Liability and Publisher Business Structure

Somebody asked a very good question about the business structure of my publishing company in a blog comment yesterday. I'm currently a sole proprietor, but I've spent quite a bit of time researching the options, including talking to multiple lawyers and accountants. In brief, as a self publisher, it doesn't appear that incorporating would limit the liability I already have as an author. On the business side, the immediate advantage of incorporating is to take a salary and limit self-employment taxes, but there are plenty of new expenses for maintaining the corporate structure that can cancel the savings.

Publisher liability is a hotly debated subject on discussion lists, with some publishers swearing by relatively expensive insurance and others operating on a wink and a nod. I'm no lawyer but it seems to me that the primary liability publishers face is lawsuits over intellectual property (like plagiarism) and libel. Publisher contracts always include language that tries to shift any expenses for plagiarism and slander onto the author, but it's the publisher who normally has the deeper pockets. If you are a self publisher, you are also the author, and a corporate structure is unlikely to help with liability protection, unless somebody is suing because one of your books fell off a delivery truck and put out their eye. In that case, you might be in the clear as the author, and only the publishing business would be liable. Another worry for publishers is errors and omissions, but it's debatable when errors and omissions are a liability such as libel or harmful recipes, as opposed to freedom of speech.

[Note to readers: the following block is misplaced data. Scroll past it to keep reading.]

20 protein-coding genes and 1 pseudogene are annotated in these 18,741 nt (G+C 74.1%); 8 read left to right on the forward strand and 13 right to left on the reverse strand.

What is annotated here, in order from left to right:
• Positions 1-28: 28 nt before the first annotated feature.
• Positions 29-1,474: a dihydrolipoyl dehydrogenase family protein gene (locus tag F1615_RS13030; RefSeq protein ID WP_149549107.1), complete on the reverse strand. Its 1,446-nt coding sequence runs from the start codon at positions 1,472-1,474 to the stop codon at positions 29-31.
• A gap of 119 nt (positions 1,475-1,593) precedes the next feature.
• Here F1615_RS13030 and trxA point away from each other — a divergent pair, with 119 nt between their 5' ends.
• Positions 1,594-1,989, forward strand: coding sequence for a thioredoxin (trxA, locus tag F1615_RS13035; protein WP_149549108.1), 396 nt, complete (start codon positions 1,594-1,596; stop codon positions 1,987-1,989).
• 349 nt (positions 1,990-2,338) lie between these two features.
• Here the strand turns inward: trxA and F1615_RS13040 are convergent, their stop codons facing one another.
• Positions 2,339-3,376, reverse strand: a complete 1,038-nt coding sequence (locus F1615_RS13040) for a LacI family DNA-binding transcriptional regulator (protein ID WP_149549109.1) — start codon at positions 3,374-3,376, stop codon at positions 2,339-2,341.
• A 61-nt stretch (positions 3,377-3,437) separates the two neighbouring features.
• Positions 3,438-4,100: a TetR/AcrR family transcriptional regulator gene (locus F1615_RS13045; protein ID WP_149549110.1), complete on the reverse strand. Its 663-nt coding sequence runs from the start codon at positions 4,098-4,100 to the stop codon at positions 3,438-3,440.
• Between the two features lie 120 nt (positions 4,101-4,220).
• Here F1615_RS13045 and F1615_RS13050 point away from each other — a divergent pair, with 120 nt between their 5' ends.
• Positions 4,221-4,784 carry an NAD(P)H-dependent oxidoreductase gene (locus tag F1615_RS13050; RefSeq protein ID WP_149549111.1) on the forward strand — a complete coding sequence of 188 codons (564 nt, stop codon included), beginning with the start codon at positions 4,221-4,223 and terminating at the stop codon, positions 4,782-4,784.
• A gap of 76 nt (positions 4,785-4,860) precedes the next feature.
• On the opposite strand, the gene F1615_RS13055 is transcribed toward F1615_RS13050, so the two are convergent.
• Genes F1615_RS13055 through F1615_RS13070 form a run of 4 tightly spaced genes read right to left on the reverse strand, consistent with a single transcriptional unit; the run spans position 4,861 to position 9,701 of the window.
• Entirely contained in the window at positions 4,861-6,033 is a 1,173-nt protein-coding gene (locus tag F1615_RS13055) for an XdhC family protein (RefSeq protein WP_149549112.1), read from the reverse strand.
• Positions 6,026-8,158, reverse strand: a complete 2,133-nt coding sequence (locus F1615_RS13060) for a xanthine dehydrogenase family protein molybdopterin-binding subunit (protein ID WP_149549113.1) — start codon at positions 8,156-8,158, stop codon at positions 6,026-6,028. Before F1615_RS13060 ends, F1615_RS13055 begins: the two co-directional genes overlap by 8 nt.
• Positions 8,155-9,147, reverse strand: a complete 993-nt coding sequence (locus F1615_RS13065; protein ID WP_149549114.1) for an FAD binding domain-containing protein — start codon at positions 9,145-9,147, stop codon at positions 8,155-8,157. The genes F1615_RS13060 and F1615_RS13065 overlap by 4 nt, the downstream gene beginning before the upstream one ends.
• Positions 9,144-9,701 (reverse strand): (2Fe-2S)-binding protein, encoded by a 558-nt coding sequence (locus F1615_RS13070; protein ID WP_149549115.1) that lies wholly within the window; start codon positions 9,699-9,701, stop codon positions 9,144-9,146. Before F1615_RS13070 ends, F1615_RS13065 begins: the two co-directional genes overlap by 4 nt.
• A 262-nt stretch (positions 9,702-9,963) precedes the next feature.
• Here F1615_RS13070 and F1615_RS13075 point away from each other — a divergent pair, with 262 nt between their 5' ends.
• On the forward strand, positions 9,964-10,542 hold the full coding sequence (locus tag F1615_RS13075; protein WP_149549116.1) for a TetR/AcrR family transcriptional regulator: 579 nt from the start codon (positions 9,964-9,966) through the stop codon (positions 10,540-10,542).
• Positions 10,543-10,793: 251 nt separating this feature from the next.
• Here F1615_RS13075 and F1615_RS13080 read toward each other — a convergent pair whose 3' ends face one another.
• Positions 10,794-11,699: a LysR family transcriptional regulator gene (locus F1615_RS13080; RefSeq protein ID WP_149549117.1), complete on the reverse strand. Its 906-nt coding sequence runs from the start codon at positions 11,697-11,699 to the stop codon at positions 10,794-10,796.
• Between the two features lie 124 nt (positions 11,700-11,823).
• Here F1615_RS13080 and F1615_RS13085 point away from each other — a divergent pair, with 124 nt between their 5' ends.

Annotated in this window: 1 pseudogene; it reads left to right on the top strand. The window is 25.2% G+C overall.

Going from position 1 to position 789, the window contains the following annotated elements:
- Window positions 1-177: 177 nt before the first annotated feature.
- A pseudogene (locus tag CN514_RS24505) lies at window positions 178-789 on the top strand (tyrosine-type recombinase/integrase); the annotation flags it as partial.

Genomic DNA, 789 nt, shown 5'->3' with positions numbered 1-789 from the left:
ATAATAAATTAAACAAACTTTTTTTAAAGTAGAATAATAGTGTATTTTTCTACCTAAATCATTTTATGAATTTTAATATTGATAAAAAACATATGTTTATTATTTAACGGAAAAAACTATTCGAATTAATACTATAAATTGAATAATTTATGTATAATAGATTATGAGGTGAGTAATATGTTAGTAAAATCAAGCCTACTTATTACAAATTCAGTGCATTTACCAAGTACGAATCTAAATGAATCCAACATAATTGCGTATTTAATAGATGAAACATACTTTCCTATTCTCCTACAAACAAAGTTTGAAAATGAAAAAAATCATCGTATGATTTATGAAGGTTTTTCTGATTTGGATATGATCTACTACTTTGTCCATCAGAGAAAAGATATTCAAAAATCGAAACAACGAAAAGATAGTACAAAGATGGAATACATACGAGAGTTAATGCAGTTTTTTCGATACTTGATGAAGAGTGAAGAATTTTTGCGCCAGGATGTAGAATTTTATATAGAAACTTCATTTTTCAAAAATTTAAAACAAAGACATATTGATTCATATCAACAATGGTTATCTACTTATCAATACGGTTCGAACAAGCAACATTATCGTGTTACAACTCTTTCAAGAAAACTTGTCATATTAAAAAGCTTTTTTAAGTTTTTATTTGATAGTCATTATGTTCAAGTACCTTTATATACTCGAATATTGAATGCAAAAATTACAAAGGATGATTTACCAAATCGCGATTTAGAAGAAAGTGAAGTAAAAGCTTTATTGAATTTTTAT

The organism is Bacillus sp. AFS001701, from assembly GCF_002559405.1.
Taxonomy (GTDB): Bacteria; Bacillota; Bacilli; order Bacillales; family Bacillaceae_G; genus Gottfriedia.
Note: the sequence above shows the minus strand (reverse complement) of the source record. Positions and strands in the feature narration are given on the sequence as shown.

Many self publishers rush into an LLC or an S-Corp in the theory that they'll save a ton on their taxes. Unfortunately, they might spend that ton on legal and accounting help, not to mention unemployment and workers compensation insurance. You shouldn't ignore the time required to maintain a corporate entity. An LLC might have simple requirements, it depends on your state, but other forms of corporations require you to do things like keep minutes of meetings when you take decisions, even if you are having the meeting with yourself. If you don't keep up the paperwork, you may find that your corporate veil against personal liability has no value. On the other hand, a properly maintained corporation is probably easier to sell than a sole proprietorship if you decide to get out of the business, and may command a higher price.

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